Microsoft's game-changing Super Bowl ad
Artificial intelligence won't steal your job, Microsoft's Super Bowl ad promised on Sunday — instead, it will help you fulfill your dreams.
Catch up quick: The ad for Microsoft's AI Copilot rolls out a diverse parade of everyday people who list their thwarted ambitions.
- "They say I will never open my own business"... "get my degree"... "make my movie" ... "build something" .... "They say I'm too old to learn something new" ... "too young to change the world."
That's the first 30 seconds. In the second half, we see each dream brought to life — thanks to timely creative and organizational help from Microsoft's Copilot AI bot, which responds to each user's inquiry: "Yes, I can help you."
Between the lines: Microsoft's ad taps into a long vein of Silicon Valley utopian thought centered on the power of personal computing to enrich individual lives.
- That tradition goes all the way back to Apple's 1984 Super Bowl ad unveiling the Macintosh, directed by Ridley Scott, in which an Orwellian dystopia full of conformist zombies gets liberated by a projectile flung by a revolutionary sprinter.
- Microsoft's ad this year was very much a move onto Apple's turf and a deliberate challenge to the iPhone maker's positioning as the favorite of creative types and "think different" individualists.
Microsoft wants the world to see the AI it is spending billions on as a boon to our humanity and a vehicle for personal liberation no less revolutionary than computers and smartphones seemed in their youth.
- Google's Super Bowl ad similarly showed off an AI-driven feature of the latest Pixel phone that helps blind or low-vision people take photos.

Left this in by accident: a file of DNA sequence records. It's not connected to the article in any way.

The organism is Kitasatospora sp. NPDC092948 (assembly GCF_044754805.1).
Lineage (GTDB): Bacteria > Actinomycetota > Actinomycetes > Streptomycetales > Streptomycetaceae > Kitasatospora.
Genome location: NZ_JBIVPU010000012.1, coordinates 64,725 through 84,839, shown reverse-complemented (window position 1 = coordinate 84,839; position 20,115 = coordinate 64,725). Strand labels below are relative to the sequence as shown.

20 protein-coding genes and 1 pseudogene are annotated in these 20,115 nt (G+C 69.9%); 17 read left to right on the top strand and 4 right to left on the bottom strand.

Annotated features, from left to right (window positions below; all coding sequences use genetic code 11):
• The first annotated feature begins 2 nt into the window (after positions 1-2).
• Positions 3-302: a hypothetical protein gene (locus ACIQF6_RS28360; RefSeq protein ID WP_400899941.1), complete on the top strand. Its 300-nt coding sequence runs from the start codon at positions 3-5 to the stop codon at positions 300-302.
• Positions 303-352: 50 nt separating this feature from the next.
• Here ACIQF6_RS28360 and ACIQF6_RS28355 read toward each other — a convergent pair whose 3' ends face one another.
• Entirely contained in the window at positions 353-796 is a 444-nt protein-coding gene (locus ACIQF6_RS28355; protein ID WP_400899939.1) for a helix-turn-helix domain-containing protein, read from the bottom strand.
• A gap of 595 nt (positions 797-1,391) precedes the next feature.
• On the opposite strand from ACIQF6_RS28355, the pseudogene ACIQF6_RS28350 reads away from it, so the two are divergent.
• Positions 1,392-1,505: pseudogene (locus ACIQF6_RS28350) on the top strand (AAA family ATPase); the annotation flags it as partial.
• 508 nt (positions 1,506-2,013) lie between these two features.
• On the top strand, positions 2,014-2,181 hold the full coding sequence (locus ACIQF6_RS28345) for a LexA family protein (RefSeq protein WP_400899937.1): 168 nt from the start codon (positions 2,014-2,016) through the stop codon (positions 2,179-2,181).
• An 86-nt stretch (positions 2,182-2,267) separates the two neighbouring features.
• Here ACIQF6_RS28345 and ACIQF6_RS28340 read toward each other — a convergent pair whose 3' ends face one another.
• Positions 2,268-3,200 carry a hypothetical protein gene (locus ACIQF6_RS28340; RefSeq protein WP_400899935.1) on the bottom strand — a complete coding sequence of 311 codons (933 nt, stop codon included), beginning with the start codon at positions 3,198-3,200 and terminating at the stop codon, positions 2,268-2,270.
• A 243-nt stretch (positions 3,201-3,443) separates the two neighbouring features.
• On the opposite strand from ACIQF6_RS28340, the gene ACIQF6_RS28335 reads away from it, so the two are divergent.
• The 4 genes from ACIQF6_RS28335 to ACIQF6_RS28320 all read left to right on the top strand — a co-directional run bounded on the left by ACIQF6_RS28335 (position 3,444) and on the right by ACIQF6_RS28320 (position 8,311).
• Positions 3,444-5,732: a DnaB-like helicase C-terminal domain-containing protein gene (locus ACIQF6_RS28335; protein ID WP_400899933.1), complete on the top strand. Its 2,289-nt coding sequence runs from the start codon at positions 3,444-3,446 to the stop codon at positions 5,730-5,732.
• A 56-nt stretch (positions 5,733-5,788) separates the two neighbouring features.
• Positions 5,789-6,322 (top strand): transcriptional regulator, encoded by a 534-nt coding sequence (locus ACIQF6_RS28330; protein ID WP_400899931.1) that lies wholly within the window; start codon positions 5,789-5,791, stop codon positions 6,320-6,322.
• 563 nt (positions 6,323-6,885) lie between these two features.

Be smart: Ads don't sell products by saying "You're fine just as you are."
- Microsoft's spot tells viewers that they're going to need Copilot — if not to live out their own dreams, then just to keep up with all these go-getter early AI adopters who are.
The other side: The ad touts how Copilot can provide tutorials, designs and code.
- It leaves out all the actual human tutors, graphic designers and programmers whose labor is being bypassed — and whose know-how was slurped up by AI models without consent or compensation.
Our thought bubble: By setting up its ad with portraits of individuals beleaguered by a nameless, deprecating "they," Microsoft's ad also tries to connect with the resentful mood of some Americans who feel left behind by "elites."
- Microsoft wants them to know that technology is not their enemy — but it's not clear who is.
By the numbers: Surveys show the American people evenly divided over whether they think AI will help or hurt them.
The bottom line: It's still early in the fight to define AI in the public imagination, and tech giants are burning big ad budgets to lock in a warm-fuzzy feeling around the technology. That glow may or may not survive widespread hands-on experience with AI products.